What this means for early stage companies and investing is that there are new opportunities around Mobile in the Enterprise.  Companies like MobileIron, Zenprise, and AppCentral (disclosure: I am on the board of AppCentral) arenew entrants into this field, aiming at helping IT deliver the kind of device and application management protection required while enabling users to maintain the flexibility they demand.

In  my next post, I will talk about a second element of the Consumerizaiton of IT trend, namely how consumierization could change the way we think about distributing and managing software applications in the future.

 

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The Consumerization of IT: an Introduction

Image representing Apple as depicted in CrunchBase

Image via CrunchBase

A recent big theme in tech has been the Consumerization of IT.  It is a big topic, and its one that people often say without giving much more than lip service to what its meaning really is and what impacts will fall out as ar esult of it.  I think it’s a big topic, and I want to use this blog to collect and organize my thoughts, describe as best I can what this terrifically inelegant buzzphrase means, what’s happening in the marketplace, and where things are going.  This will be a series of posts, and this introduction frames the current situation as I see it. 

Its a Steve Jobs World

 

To unpack this Consumerization of IT trend, start with the rise and impact of the consumer in the technology world.  Over the last decade, the consumer has become king.  Facebook, Twitter, Zynga, to name just three, are all less than a decade old, all having have built massive franchises that have impacted fundamentally how people connect and interact. And its not just updating status and farming corn, consumers are gadget crazy.  Consumers adoption of new gadget technology has reached rates never before seen—last holiday season, Microsoft’s Kinect sold 8m units in its first 60 days of launch, setting a new world record, which will very likely be trounced by the Apple iPhone 4S, which sold 4m units in its first 3 days . And when arguing that the consumer is king, one must acknoledge the impact of Apple.  In short, we live in a Steve Jobs world.    When we think about how different our digital lifestyle is today versus in November 2001, its hard to overemphasize how much impact and innovation has occurred in the consumer space.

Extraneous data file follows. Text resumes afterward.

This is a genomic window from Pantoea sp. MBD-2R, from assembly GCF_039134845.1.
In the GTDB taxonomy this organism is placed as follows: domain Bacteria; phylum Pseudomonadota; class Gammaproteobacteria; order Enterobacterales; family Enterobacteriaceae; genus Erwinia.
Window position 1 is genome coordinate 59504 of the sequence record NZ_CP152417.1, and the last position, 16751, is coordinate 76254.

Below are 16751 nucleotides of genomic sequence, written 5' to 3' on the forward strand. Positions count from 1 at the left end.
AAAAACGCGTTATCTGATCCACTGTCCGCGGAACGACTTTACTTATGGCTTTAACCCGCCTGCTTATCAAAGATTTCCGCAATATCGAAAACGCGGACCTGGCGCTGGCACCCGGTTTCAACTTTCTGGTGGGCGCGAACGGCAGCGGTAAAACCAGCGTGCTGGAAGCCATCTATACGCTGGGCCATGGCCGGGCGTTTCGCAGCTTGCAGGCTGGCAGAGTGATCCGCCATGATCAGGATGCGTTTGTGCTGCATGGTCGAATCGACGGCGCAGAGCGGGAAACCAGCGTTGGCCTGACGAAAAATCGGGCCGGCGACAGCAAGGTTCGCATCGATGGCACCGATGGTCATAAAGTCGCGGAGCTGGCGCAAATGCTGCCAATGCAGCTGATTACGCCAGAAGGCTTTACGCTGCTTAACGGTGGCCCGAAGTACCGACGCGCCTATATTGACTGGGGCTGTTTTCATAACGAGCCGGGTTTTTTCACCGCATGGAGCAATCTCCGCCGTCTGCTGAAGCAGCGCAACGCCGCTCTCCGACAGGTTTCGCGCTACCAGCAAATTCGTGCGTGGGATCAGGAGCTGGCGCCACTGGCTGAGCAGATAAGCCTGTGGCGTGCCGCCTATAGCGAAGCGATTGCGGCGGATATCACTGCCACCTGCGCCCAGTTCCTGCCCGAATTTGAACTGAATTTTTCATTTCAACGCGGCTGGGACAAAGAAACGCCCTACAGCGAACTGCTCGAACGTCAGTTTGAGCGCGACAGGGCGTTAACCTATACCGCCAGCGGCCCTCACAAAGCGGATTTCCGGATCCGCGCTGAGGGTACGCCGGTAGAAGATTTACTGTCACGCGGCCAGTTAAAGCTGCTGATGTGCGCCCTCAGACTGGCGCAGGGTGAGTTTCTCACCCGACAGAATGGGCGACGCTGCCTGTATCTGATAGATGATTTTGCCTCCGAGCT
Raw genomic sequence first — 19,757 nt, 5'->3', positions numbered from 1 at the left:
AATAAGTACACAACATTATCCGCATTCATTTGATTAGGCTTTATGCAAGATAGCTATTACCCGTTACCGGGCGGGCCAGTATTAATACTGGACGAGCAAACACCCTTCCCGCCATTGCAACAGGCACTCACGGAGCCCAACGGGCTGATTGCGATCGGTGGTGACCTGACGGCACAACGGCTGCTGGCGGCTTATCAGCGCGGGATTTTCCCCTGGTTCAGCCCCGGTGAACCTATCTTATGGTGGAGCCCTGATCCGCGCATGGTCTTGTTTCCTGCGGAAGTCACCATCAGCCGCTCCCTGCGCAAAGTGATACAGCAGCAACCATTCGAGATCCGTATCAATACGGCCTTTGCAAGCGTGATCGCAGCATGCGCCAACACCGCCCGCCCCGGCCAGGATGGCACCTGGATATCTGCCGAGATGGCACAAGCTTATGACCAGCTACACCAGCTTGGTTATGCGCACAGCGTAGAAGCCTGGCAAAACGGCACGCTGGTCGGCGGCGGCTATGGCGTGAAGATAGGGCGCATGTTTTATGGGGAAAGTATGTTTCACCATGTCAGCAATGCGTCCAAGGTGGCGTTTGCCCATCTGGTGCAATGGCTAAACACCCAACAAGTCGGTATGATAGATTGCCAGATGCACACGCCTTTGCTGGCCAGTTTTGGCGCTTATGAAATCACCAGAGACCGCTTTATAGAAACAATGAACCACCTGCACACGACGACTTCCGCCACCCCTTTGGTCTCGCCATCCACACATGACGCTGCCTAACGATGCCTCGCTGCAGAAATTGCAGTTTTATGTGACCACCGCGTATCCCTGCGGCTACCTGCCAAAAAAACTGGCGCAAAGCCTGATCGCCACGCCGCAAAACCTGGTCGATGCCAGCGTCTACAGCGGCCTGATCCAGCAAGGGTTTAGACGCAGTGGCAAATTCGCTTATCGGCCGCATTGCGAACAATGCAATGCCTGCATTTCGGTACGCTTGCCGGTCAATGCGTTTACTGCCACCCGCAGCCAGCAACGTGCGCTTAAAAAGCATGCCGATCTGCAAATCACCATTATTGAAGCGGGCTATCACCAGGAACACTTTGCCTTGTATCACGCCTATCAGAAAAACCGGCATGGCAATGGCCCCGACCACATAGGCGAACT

While the digital lifestyle has changed dramatically, the impacts in the digital workstyle are less apparent.  I suspect that like me, you spend much of your time in email.  We schedule meetings, email attachments, fill out spreadsheets or powerpoints. For heaven’s sakes, Lotus Notes is still available!  Unlike my digital lifestyle which is massively changed, my digital workstyle is pretty similar to how I worked 10 years ago in November 2001.  To modify my heading: It’s a Steve Jobs World (not a Steve Ballmer world). 

Changes are certainly afoot in the digital workplace, and they should be.  Products like Salesforce’s Chatter, Yammer, and Box.net are growing quickly and show great promise.  Still, none has gotten anywhere near the ubiquity in usage and uptake that a Twitter or Facebook have.  This makes sense: the intertia of getting an entire organization to shift from an existing tool to a new one is hard and takes time. 

So in this Steve Jobs world, in which our digital lifestyle has been surging forward, where our digital workstyle has evolved much more incrementally, what does the Consumerization of IT mean and where are we going?  This is a big topic, that will cover shifts in the types of companies, business models, and sectors that will be interesting to watch (in my view), and I’ll look forward to working on collecting my thoughts in a series of posts.